Ketuvot 83b ~ Cucumbers, Gourds and the Marshmallow Test

In the middle of a long discussion about the substitution of animals that have been designated to be sacrificed, we find this gem:

בוצינא טב מקרא

A small gourd now is better than a large gourd later (Temurah 9a).

Let’s review what we wrote when we first encountered this phrase back in April 2015. Here's how Rashi explained the concept in the tractate Ketuvot (83b):

 בוצינא דלעת קטנה קרא דלעת גדולה והאומר לחבירו קח לך דלעת קטנה בגינתי או המתן עד שיגדילו וקח גדולה טוב לו ליקח הקטנה מיד כי לא ידע מה יולד יום

...When a person says to his friend "you may take this small gourd in my garden now or you can wait until it grows larger and then take it" it is better to take the small gourd immediately, because you cannot know what the future may bring.

This is a fairly unremarkable observation, and it finds a similar expression in the adage "a bird in the hand is worth two in the bush." The meaning is clear: it's better to have a small but certain gain rather than risk a larger one that is less certain (though see here for an interesting alternative origin of the expression). This is Rashi's explanation. But there is another way to explain the phrase (and this is followed by the Koren-Steinsaltz Talmud).  According to Tosafot, cited in the name of Rabbenu Tam (d.1171), the saying means the following:

ומשל הדיוט כך הוא שאדם אוהב הקישות יותר שיהנה בה מהרה ממה שהוא אוהב דלעת ולהמתינה אע"פ שהיא טובה יותר

This common saying means that a person would prefer [fast growing] cucumbers because he can enjoy them sooner, rather than gourds [which grow slowly and] which require waiting, even though they [taste] better. (Tosafot, בוצינא טב מקרא, Ketuvot 83b).

So according to the great Rabbenu Tam, the aphorism does not address any element of risk. Instead it is addressing the ability to have self-control and to plan for the future.  The larger reward is certain, but is only available if you can wait. In fact, Rabbenu Tam is describing the famous Marshmallow Test.

The Marshmallow Test

The man behind the Marshmallow Test is the psychologist Walter Mischel, the emeritus chair of the Department of Psychology at Columbia University. He was born in Vienna and fled to the US in 1938, and sadly he died last September at the age of 88. His obituary in The New York Times noted that his studies on “delayed gratification in young children clarified the importance of self-control in human development, and…led to a broad reconsideration of how personality is understood.”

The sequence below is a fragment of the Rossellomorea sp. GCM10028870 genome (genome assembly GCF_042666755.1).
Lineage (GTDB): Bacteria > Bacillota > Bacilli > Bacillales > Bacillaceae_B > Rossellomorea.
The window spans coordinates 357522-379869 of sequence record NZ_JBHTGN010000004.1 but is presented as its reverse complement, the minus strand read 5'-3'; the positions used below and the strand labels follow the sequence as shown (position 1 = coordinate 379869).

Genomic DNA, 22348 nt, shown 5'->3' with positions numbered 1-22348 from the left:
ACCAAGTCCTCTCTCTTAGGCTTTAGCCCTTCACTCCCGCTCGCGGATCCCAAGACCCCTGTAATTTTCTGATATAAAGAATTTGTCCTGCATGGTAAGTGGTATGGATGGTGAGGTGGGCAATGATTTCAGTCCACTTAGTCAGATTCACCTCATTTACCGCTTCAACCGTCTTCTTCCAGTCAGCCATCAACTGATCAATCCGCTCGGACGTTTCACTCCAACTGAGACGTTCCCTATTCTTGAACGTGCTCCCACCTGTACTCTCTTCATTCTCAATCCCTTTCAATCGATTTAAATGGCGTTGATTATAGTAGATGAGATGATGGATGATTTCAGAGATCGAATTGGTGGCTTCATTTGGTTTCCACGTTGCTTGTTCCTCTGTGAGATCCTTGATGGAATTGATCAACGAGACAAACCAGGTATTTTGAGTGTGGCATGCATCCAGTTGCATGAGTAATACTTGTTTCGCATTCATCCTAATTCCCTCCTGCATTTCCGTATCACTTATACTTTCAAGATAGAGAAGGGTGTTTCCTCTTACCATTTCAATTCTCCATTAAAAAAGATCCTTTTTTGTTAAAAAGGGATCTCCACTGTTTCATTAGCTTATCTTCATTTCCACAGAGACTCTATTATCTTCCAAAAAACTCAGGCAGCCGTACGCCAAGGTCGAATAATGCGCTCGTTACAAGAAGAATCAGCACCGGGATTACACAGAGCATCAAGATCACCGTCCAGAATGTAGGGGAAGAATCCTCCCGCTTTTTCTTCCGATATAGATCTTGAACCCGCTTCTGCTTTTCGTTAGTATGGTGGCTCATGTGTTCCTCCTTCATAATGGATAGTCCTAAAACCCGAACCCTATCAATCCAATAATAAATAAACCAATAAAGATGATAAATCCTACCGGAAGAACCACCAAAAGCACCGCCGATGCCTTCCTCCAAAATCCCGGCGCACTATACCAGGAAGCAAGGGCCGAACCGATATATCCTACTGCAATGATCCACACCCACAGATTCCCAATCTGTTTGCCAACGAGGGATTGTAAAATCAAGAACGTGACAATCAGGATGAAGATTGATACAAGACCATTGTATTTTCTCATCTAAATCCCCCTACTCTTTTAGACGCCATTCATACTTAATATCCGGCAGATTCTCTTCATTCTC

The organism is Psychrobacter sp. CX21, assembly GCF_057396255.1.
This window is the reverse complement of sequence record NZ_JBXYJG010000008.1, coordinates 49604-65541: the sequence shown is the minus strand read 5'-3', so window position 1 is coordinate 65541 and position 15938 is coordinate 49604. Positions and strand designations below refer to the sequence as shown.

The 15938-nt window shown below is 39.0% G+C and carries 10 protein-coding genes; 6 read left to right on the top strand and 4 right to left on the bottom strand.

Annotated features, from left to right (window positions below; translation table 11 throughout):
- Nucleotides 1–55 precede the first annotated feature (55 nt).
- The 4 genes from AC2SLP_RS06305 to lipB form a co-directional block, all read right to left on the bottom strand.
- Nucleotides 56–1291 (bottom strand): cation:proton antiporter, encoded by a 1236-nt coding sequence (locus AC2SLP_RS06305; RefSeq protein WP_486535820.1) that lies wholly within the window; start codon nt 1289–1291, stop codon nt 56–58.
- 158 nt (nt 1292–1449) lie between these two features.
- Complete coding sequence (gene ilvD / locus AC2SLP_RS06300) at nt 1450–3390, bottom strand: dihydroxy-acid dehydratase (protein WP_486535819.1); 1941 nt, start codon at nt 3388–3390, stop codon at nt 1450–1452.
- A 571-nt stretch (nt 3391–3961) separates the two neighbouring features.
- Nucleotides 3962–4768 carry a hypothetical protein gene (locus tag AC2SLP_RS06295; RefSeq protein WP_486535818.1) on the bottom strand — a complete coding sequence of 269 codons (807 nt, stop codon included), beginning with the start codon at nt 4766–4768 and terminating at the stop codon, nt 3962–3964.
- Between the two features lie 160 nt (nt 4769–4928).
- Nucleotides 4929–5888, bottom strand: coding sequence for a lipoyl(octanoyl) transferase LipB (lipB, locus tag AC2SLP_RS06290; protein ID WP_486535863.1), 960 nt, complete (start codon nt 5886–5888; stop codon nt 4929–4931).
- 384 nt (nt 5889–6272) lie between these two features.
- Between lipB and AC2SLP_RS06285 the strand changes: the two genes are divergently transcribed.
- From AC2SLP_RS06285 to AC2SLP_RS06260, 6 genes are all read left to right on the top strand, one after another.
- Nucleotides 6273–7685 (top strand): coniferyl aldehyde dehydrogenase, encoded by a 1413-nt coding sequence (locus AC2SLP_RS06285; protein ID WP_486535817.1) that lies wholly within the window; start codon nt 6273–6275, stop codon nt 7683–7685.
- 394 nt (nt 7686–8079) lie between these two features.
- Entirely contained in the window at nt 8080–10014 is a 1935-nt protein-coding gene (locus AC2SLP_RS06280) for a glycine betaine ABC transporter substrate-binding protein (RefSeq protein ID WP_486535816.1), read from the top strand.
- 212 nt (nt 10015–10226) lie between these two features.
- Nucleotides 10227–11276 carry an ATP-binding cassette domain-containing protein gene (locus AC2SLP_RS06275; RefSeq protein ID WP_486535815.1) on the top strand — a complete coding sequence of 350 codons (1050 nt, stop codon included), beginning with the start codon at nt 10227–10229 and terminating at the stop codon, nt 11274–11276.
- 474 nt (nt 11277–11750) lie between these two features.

The test is simple: give kindergarten children an option -one reward now (in the original experiments the children could choose any reward, not just a marshmallow) or two if you can sit and not touch the reward for fifteen minutes. The studies were performed at Stanford between 1968 and 1974 and involved some 550 children.  If you haven't already seen what the test looks like, grab a coffee and watch the video. It's quite wonderful.

There have been dozens and dozens of academic papers written on the Marshmallow test, since Mischel first published his findings in 1969.  But perhaps most surprisingly, the findings of the Marshmallow experiment on pre-schoolers seems to predict the future behaviors of the test subjects when they are adults. Here is Mischel summarizing his findings in his new book called (predictably enough,) The Marshmallow Test: Mastering Self-Control.

What the preschoolers did as they tried to keep waiting, and how they did or didn’t manage to delay gratification, unexpectedly turned out to predict much about their future lives. The more seconds they waited at age four or five, the higher their SAT sores and the better their rated social and cognitive functioning in adolescence. At age 27-32, those who had waited longer during the Marshmallow Test in preschool had a lower body mass index and better sense of self-worth, pursued their goals more effectively, and coped more adaptively with frustration and stress. At midlife, those who could consistently wait (“high delay”), versus those who couldn’t consistently wait (“low delay”), were characterized by distinctively different brain scans in areas linked to addictions and obesity.
— Walter Mischel, The Marshmallow Test 2014, p5.

Wow. That's some test. But before you run out and test your preschool aged children (or grandchildren), remember that according to Tosafot, most people prefer a smaller instant reward to a larger but delayed reward. The classic Marshmallow Test measured how long young children could control their desires for an instant reward, but gives a new insight into  this daf. If you can hold out for slow growing gourds rather than go for the faster growing cucumbers, you might just do very well in later life.

[Repost from here.]

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